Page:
The complaint has been investigated and
resolved to the customer's satisfactionResolved Apex Bengals — sold me cat with health issues and continuing to breed the parents
resolved to the customer's satisfaction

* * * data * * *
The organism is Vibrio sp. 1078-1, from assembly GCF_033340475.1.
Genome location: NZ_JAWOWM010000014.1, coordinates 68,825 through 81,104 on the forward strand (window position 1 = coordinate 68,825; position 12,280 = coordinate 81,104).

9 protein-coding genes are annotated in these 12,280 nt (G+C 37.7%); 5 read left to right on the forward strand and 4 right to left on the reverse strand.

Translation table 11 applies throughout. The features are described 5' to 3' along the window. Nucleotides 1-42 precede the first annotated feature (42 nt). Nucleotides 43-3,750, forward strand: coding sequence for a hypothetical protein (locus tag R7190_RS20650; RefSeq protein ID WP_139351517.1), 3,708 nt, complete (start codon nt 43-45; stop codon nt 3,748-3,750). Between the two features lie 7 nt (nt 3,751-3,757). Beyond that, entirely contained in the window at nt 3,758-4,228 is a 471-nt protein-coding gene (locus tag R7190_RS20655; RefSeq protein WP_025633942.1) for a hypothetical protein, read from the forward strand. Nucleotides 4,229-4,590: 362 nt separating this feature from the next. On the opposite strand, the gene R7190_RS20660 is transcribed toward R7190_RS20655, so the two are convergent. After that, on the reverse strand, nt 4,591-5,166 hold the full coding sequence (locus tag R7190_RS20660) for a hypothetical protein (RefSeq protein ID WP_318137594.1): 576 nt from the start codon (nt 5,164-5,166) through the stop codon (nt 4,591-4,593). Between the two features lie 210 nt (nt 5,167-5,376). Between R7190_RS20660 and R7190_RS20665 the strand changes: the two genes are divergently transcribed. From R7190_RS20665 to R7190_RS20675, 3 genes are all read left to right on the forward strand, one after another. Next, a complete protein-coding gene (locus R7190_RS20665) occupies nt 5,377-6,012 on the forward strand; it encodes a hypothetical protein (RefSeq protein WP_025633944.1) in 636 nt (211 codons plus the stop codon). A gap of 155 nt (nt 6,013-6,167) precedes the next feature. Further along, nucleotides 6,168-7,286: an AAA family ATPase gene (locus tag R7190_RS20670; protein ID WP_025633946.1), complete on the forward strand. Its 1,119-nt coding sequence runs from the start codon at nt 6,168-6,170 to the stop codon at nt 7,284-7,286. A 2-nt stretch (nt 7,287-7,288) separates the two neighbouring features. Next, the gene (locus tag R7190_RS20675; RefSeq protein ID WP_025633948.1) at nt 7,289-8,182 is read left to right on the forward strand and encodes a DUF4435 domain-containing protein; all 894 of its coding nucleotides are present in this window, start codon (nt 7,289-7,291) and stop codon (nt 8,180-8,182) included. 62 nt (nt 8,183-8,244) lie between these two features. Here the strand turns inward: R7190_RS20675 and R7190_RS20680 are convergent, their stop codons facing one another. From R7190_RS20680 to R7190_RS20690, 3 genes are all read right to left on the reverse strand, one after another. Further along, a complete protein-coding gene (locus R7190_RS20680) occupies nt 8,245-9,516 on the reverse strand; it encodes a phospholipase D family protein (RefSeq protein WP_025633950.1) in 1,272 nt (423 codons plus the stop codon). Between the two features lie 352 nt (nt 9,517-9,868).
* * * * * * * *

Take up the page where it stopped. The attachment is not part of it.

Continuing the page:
I thought I had finally found a good Bengal breeder that was close by. Great testimonials on their website, seemed like nice people. I contacted them about a beautiful kitten on their website and they quickly responded. They didn't ask me any questions about my living situation or if I had any other pets or children. Seemed a little strange but I brushed that off. The price was more than most Bengal breeders in the area but I justified that by telling myself that they probably breed great cats. Soon, I had sent the deposit and came to pick up the kitten. When I arrived, he was skittish, fearful, and was hiding. The breeders couldn't even catch him. Most of his siblings were gone, even though they were barely 8 weeks. I should not have taken him at that point, but I did. Little did I know, my nightmare had begun. Upon bringing the kitten home, I noticed he had a lot of dirt in his ears and was scratching at his ears a lot and brought him to the vet to have a wellness check up, per the contract. I also noticed a snorting sound he made through his nose while breathing. Almost like he had a deviated septum or couldn't breathe well. Additionally, he was suckling on every blanket in sight, meaning the breeders weaned him too early. The veterinarian diagnosed him with ear mites and a grade A heart murmur. He assured me that they are common in young growing kittens and it may go away. However, the kitten was also underweight and incredibly bony. Strange because the "vet report" given to me by the breeder said no such thing about a heart murmur or ear mites, which the kitten had obviously had for likely its whole life, as his infestation was so incredibly bad that the vet techs sat there for a while taking gunk and more gunk out of his ears, and couldn't get it all out. Mites were crawling everywhere. He had scratched his ears so hard that he made himself bleed and it resulted in a permanent scar inside of his ears. I brought the kitten home with medication for the ear mites and treated them. I had a bad feeling about the heart murmur, but assured myself that it would go away, and was a result of him growing quickly. I soon after texted the breeders and let them know about his heart murmur. They passive aggressively said that it could only be one of two things: the kitten will grow out of it, or he was misdiagnosed. By a board certified veterinarian. With a heart murmur. They stated that all of their cats were tested for HCM and would never breed an HCM positive cat. Ok. I'll believe them for now.